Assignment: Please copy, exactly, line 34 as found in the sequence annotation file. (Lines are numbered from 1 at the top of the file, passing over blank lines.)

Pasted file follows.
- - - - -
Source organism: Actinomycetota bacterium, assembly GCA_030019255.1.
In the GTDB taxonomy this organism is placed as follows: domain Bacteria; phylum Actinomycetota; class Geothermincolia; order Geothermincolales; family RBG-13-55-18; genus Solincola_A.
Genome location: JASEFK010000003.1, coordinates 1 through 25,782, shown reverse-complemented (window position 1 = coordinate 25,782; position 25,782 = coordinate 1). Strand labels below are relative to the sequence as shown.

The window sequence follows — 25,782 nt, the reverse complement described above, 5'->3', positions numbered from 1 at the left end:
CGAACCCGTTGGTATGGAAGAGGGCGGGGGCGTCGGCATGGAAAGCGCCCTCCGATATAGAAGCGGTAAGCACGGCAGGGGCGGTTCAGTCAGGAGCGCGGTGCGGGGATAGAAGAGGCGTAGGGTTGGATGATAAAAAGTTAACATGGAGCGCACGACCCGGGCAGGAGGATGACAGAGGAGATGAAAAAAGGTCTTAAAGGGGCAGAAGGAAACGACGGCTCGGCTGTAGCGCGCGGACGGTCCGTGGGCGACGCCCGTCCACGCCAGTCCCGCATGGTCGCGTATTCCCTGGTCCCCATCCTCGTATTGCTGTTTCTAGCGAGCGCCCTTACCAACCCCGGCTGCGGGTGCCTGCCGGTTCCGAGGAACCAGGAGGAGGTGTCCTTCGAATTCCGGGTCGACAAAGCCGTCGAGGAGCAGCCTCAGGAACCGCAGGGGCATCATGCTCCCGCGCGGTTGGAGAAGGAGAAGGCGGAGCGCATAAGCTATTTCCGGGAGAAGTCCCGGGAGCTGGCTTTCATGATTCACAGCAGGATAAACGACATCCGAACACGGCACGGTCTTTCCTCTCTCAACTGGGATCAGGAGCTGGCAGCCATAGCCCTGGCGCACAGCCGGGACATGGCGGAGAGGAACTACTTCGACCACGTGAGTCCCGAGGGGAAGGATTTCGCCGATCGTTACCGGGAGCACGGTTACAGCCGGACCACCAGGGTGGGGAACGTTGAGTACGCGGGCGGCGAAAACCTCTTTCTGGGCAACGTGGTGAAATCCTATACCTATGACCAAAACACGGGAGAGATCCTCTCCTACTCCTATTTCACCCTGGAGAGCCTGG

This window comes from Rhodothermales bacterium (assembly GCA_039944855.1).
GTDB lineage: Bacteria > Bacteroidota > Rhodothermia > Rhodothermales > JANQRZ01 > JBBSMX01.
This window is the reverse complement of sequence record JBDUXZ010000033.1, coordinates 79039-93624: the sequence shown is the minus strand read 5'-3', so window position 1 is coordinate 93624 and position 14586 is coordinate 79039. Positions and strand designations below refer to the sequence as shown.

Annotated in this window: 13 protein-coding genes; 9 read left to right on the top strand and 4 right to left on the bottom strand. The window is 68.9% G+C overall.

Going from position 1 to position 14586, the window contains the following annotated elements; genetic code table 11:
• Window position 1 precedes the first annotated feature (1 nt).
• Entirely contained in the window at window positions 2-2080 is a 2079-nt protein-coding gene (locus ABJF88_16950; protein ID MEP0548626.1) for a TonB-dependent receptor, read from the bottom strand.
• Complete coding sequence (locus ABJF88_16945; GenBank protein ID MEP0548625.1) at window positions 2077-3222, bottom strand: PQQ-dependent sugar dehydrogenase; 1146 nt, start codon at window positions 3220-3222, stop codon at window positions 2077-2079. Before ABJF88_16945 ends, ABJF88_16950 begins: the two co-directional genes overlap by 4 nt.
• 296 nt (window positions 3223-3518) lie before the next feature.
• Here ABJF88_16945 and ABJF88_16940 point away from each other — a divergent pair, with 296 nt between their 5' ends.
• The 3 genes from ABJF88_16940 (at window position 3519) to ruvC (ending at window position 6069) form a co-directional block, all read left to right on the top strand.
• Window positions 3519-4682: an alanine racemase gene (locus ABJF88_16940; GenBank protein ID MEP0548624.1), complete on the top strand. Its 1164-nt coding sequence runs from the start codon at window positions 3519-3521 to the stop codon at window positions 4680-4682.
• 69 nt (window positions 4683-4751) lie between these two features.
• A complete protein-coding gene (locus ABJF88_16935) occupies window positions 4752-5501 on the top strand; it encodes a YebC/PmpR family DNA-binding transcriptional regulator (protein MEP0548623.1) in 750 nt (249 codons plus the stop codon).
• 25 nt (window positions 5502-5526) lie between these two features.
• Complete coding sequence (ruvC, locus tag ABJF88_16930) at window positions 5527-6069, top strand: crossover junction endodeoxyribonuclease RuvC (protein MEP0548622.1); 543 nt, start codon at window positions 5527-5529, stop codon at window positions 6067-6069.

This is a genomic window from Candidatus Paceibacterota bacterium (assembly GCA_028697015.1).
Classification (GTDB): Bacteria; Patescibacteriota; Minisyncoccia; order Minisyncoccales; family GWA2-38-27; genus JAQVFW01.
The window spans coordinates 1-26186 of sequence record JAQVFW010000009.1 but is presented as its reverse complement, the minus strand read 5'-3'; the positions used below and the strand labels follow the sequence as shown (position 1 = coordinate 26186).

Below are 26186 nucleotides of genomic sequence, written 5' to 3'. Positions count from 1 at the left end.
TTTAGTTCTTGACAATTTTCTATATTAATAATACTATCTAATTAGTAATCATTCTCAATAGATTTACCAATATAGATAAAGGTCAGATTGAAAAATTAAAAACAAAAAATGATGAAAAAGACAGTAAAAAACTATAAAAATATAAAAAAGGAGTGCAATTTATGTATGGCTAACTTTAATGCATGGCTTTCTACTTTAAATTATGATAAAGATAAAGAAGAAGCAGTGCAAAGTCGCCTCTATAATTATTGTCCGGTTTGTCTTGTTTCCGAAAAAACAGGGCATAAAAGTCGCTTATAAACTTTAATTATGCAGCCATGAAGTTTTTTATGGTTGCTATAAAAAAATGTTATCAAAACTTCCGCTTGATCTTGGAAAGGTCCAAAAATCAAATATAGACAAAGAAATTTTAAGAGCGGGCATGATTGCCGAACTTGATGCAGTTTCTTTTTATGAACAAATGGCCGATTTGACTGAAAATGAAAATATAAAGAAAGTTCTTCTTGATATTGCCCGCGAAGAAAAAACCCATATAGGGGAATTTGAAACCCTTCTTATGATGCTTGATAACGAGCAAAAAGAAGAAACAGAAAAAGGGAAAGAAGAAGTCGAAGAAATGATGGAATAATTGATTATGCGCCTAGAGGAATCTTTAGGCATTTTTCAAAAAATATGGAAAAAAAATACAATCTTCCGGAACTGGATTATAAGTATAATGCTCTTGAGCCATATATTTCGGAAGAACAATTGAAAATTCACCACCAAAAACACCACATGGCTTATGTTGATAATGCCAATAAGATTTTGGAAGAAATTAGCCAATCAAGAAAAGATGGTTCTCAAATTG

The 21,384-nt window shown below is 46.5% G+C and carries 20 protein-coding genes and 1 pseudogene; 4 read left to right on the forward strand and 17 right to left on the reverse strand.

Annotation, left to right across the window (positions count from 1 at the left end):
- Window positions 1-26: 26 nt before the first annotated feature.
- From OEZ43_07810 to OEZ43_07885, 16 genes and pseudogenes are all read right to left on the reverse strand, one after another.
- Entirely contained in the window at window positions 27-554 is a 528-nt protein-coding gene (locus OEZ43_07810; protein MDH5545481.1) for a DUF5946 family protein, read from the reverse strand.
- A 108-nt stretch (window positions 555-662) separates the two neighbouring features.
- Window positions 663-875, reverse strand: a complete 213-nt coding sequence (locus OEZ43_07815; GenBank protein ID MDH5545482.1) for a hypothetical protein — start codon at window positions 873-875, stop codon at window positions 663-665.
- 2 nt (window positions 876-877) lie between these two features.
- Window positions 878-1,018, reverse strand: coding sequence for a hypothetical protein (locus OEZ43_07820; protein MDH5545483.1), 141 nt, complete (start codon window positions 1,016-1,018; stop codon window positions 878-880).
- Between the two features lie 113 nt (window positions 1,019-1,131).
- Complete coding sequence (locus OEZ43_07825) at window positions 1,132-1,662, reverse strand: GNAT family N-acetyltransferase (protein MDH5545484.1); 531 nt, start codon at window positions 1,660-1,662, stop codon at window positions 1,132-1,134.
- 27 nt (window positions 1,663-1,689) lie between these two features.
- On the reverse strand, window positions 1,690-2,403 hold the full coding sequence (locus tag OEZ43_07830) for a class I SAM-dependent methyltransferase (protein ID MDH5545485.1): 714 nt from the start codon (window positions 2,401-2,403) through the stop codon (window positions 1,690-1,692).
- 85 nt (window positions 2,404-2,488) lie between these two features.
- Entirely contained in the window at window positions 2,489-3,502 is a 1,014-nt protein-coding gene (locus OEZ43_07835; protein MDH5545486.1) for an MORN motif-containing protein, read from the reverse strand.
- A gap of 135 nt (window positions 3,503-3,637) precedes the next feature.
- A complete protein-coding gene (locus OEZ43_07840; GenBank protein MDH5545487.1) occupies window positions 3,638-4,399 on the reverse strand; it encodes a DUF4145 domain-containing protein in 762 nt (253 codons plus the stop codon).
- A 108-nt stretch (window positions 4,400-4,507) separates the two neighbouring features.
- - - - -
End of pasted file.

- 2 nt (window positions 876-877) lie between these two features.